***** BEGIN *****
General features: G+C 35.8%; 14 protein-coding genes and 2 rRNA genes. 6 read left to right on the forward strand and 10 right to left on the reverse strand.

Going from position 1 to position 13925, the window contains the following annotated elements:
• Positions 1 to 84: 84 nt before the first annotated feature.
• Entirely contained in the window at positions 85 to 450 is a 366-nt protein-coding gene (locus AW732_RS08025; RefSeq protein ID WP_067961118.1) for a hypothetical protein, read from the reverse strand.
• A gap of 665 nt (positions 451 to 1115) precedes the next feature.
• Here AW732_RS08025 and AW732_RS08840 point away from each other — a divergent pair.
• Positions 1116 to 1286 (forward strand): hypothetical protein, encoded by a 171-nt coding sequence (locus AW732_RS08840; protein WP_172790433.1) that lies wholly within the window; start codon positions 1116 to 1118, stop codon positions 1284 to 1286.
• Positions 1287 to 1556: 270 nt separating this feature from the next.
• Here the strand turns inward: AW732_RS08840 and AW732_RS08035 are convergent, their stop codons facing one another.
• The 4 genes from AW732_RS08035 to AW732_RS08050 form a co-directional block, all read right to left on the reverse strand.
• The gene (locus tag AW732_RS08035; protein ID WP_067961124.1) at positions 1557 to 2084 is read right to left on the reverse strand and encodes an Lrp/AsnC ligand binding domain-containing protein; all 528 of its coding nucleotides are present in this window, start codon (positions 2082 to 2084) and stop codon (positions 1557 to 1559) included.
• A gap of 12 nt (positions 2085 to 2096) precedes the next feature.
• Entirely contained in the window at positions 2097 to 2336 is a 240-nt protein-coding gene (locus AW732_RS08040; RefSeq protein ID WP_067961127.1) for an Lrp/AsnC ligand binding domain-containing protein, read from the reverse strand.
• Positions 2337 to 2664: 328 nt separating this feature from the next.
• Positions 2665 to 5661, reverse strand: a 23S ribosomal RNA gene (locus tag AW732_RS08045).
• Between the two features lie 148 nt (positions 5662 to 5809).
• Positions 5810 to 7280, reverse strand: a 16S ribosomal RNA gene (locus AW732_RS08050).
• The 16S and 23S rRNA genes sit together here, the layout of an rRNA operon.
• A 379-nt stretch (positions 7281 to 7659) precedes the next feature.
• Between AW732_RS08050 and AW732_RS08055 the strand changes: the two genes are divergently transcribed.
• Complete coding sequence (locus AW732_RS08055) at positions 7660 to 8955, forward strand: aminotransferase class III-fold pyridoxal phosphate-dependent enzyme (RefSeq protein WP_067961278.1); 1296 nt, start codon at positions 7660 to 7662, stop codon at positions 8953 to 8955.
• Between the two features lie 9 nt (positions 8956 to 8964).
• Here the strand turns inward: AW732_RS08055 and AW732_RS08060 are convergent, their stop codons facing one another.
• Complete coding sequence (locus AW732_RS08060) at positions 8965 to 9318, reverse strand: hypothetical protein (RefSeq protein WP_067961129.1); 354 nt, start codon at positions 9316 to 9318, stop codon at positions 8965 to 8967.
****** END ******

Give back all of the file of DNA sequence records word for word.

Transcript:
General features: G+C 35.8%; 14 protein-coding genes and 2 rRNA genes. 6 read left to right on the forward strand and 10 right to left on the reverse strand.

Going from position 1 to position 13925, the window contains the following annotated elements:
• Positions 1 to 84: 84 nt before the first annotated feature.
• Entirely contained in the window at positions 85 to 450 is a 366-nt protein-coding gene (locus AW732_RS08025; RefSeq protein ID WP_067961118.1) for a hypothetical protein, read from the reverse strand.
• A gap of 665 nt (positions 451 to 1115) precedes the next feature.
• Here AW732_RS08025 and AW732_RS08840 point away from each other — a divergent pair.
• Positions 1116 to 1286 (forward strand): hypothetical protein, encoded by a 171-nt coding sequence (locus AW732_RS08840; protein WP_172790433.1) that lies wholly within the window; start codon positions 1116 to 1118, stop codon positions 1284 to 1286.
• Positions 1287 to 1556: 270 nt separating this feature from the next.
• Here the strand turns inward: AW732_RS08840 and AW732_RS08035 are convergent, their stop codons facing one another.
• The 4 genes from AW732_RS08035 to AW732_RS08050 form a co-directional block, all read right to left on the reverse strand.
• The gene (locus tag AW732_RS08035; protein ID WP_067961124.1) at positions 1557 to 2084 is read right to left on the reverse strand and encodes an Lrp/AsnC ligand binding domain-containing protein; all 528 of its coding nucleotides are present in this window, start codon (positions 2082 to 2084) and stop codon (positions 1557 to 1559) included.
• A gap of 12 nt (positions 2085 to 2096) precedes the next feature.
• Entirely contained in the window at positions 2097 to 2336 is a 240-nt protein-coding gene (locus AW732_RS08040; RefSeq protein ID WP_067961127.1) for an Lrp/AsnC ligand binding domain-containing protein, read from the reverse strand.
• Positions 2337 to 2664: 328 nt separating this feature from the next.
• Positions 2665 to 5661, reverse strand: a 23S ribosomal RNA gene (locus tag AW732_RS08045).
• Between the two features lie 148 nt (positions 5662 to 5809).
• Positions 5810 to 7280, reverse strand: a 16S ribosomal RNA gene (locus AW732_RS08050).
• The 16S and 23S rRNA genes sit together here, the layout of an rRNA operon.
• A 379-nt stretch (positions 7281 to 7659) precedes the next feature.
• Between AW732_RS08050 and AW732_RS08055 the strand changes: the two genes are divergently transcribed.
• Complete coding sequence (locus AW732_RS08055) at positions 7660 to 8955, forward strand: aminotransferase class III-fold pyridoxal phosphate-dependent enzyme (RefSeq protein WP_067961278.1); 1296 nt, start codon at positions 7660 to 7662, stop codon at positions 8953 to 8955.
• Between the two features lie 9 nt (positions 8956 to 8964).
• Here the strand turns inward: AW732_RS08055 and AW732_RS08060 are convergent, their stop codons facing one another.
• Complete coding sequence (locus AW732_RS08060) at positions 8965 to 9318, reverse strand: hypothetical protein (RefSeq protein WP_067961129.1); 354 nt, start codon at positions 9316 to 9318, stop codon at positions 8965 to 8967.